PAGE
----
5. Mechanical energy balance and its application to fluid flow  5.1 Introduction  5.2 Bernoulli's equation  5.3 Friction loss, Ef  5.4 Influence of bends, fittings, and changes in the pipe radius  5.5 Concept of head  5.6 Fluid flow in an open channel  5.7 Drainage from a vessel  5.8 Emptying a vessel by discharge through an orifice  5.9 Drainage of a vessel using a drainage tube  5.10 Emptying a vessel by drainage through a drainage tube  5.11 Bernoulli equation for flow of compressible fluids  5.12 Pilot tube  5.13 Orifice plate  5.14 Summary  Problems 
 6. Transport of heat by conduction  6.1 Introduction  6.2 Fourier's law and Newton's law  6.3 Conduction  6.4 Conduction in heat sources  6.5 Thermal conductivity and the kinetic theory of gases  6.6 General heat conduction equation  6.7 Conduction of heat at steady state in two dimensions  6.8 Summary  Problems 
 7. Transport of heat by convection  7.1 Introduction  7.2 Heat transfer by forced convection from a horizontal flat plate at a uniform constant temperature  7.3 Heat transfer from a horizontal flat plate with uniform heat flux along the plate  7.4 Heat transfer during fluid flow in cylindrical pipes  7.5 Energy balance in heat transfer by convection between a cylindrical pipe and a flowing fluid  7.6 Heat transfer by forced convection from horizontal cylinders  7.7 Heat transfer by forced convection from a sphere  7.8 General energy equation  7.9 Heat transfer from a vertical plate by natural convection  7.10 Heat transfer from cylinders by natural convection  7.11 Summary  Problems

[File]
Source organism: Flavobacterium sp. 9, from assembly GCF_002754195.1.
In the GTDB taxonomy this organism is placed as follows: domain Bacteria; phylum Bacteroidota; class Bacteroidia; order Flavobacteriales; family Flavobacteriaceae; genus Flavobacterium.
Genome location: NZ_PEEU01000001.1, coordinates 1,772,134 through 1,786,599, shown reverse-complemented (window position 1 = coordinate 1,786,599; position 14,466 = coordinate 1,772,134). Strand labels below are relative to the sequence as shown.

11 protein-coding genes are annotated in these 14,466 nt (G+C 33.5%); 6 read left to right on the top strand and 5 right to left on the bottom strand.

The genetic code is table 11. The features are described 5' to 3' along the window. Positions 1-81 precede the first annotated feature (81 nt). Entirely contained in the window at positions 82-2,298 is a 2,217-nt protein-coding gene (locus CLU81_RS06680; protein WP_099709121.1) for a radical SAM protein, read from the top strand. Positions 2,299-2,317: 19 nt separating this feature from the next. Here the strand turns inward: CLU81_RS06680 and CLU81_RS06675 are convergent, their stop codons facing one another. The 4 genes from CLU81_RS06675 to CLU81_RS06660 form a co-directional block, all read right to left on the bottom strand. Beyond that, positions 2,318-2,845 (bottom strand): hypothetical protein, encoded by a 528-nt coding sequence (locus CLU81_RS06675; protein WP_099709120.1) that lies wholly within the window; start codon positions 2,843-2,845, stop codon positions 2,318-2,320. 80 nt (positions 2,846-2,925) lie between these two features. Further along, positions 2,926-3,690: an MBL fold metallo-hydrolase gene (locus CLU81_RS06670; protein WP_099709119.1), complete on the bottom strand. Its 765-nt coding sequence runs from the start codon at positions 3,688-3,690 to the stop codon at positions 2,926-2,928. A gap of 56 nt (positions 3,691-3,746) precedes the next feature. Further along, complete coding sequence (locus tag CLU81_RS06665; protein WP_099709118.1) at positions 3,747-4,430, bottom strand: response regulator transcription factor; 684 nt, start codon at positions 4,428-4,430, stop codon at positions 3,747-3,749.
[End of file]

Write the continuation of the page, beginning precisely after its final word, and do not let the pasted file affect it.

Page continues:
8. Transient heat flow  8.1 Introduction  8.2 Lumped capacitance method; Newtonian cooling  8.3 NonNewtonian cooling in semiinfinite systems  8.4 NonNewtonian cooling in a onedimensional finite systems  8.5 NonNewtonian cooling in a twodimensional finite systems  8.6 Solidification of metal castings  8.7 Summary  Problems 
 9. Heat transport by thermal radiation  9.1 Introduction  9.2 Intensity and emissive power  9.3 Blackbody radiation  9.4 Emissivity  9.5 Absorptivity, reflectivity, and transmissivity  9.6 Kirchhoff's law and the Hohlraum  9.7 Radiation exchange between surfaces  9.8 Radiation exchange between blackbodies  9.9 Radiation exchange between diffusegray surfaces  9.10 Electric analogy  9.11 Radiation shields  9.12 Reradiating surface  9.13 Heat transfer from a surface by convection and radiation  9.14 Summary  Problems 
 10. Mass transport by diffusion in the solid state  10.1 Introduction  10.2 Atomic diffusion as a randomwalk process  10.3 Fick 's first law of diffusion  10.4 Onedimensional nonsteadystate diffusion in a solid; Fick's second law of diffusion  10.5 Infinite diffusion couple  10.6 Onedimensional diffusion in a semiinfinite system involving a change of phase  10.7 Steadystate diffusion through a composite wall  10.8 Diffusion in substitutional solid solutions  10.9 Darken's analysis  10.10 Selfdiffusion coefficient  10.11 Measurement of the interdifussion coefficient: BoltzmannMatano analysis  10.12 Influence of temperature on the diffusion coefficient  10.13 Summary  Problems